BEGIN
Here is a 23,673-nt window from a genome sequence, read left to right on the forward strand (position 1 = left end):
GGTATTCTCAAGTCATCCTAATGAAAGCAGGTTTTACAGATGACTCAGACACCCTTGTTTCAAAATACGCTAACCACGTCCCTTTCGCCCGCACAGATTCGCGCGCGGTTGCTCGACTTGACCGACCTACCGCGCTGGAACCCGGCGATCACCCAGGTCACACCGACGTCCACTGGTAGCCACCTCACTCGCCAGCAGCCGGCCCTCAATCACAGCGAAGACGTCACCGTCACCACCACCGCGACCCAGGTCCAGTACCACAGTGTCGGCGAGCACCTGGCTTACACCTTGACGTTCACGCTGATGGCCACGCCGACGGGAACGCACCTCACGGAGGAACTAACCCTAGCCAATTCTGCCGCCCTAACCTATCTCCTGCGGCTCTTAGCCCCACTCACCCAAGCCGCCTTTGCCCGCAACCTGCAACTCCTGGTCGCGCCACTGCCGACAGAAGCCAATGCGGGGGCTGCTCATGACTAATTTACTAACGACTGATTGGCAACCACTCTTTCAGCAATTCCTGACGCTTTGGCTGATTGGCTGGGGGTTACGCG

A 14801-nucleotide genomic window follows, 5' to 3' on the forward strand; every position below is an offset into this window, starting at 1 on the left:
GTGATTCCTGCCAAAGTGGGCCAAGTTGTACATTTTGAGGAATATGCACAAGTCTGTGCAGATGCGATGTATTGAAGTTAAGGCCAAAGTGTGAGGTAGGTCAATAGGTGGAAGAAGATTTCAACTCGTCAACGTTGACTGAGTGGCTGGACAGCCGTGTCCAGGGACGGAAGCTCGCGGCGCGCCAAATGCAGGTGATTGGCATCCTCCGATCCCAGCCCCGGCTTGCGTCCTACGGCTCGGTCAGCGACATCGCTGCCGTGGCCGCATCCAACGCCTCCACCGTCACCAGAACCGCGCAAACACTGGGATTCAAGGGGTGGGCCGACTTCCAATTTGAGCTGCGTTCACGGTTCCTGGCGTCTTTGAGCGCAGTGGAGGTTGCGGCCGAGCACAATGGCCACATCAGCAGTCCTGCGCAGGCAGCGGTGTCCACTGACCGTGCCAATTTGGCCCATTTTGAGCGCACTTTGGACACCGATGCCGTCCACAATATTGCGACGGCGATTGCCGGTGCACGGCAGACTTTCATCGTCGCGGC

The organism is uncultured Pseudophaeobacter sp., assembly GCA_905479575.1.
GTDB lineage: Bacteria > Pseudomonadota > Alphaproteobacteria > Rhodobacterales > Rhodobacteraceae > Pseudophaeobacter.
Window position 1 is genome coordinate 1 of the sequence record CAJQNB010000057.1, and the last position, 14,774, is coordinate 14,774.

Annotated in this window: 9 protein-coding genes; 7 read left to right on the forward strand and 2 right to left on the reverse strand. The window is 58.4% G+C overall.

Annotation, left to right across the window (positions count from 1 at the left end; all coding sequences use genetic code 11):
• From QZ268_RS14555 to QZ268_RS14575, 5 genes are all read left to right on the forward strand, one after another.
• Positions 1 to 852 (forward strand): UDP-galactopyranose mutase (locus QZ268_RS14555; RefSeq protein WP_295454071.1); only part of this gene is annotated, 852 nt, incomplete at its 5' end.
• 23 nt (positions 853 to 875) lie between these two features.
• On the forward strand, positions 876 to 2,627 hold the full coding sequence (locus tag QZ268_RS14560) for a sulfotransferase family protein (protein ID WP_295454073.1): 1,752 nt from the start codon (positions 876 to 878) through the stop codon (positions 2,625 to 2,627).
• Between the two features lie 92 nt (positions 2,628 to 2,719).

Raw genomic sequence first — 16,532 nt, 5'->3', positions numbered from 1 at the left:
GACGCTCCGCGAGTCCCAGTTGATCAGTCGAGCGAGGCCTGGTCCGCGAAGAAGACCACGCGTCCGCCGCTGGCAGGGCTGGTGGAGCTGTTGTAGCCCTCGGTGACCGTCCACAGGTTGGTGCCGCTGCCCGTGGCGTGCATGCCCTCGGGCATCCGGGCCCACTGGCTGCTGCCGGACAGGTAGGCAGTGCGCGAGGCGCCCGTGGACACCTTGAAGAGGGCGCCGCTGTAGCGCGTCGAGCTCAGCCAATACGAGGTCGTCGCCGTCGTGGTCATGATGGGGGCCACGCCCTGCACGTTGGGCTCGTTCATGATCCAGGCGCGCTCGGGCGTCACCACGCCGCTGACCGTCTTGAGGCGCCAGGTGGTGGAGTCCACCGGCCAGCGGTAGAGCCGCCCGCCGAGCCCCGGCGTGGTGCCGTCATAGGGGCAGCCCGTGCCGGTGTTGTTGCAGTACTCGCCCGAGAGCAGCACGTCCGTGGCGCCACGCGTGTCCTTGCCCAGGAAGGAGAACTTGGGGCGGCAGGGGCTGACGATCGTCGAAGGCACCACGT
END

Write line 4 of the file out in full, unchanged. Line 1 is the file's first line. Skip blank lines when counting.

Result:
GTGATTCCTGCCAAAGTGGGCCAAGTTGTACATTTTGAGGAATATGCACAAGTCTGTGCAGATGCGATGTATTGAAGTTAAGGCCAAAGTGTGAGGTAGGTCAATAGGTGGAAGAAGATTTCAACTCGTCAACGTTGACTGAGTGGCTGGACAGCCGTGTCCAGGGACGGAAGCTCGCGGCGCGCCAAATGCAGGTGATTGGCATCCTCCGATCCCAGCCCCGGCTTGCGTCCTACGGCTCGGTCAGCGACATCGCTGCCGTGGCCGCATCCAACGCCTCCACCGTCACCAGAACCGCGCAAACACTGGGATTCAAGGGGTGGGCCGACTTCCAATTTGAGCTGCGTTCACGGTTCCTGGCGTCTTTGAGCGCAGTGGAGGTTGCGGCCGAGCACAATGGCCACATCAGCAGTCCTGCGCAGGCAGCGGTGTCCACTGACCGTGCCAATTTGGCCCATTTTGAGCGCACTTTGGACACCGATGCCGTCCACAATATTGCGACGGCGATTGCCGGTGCACGGCAGACTTTCATCGTCGCGGC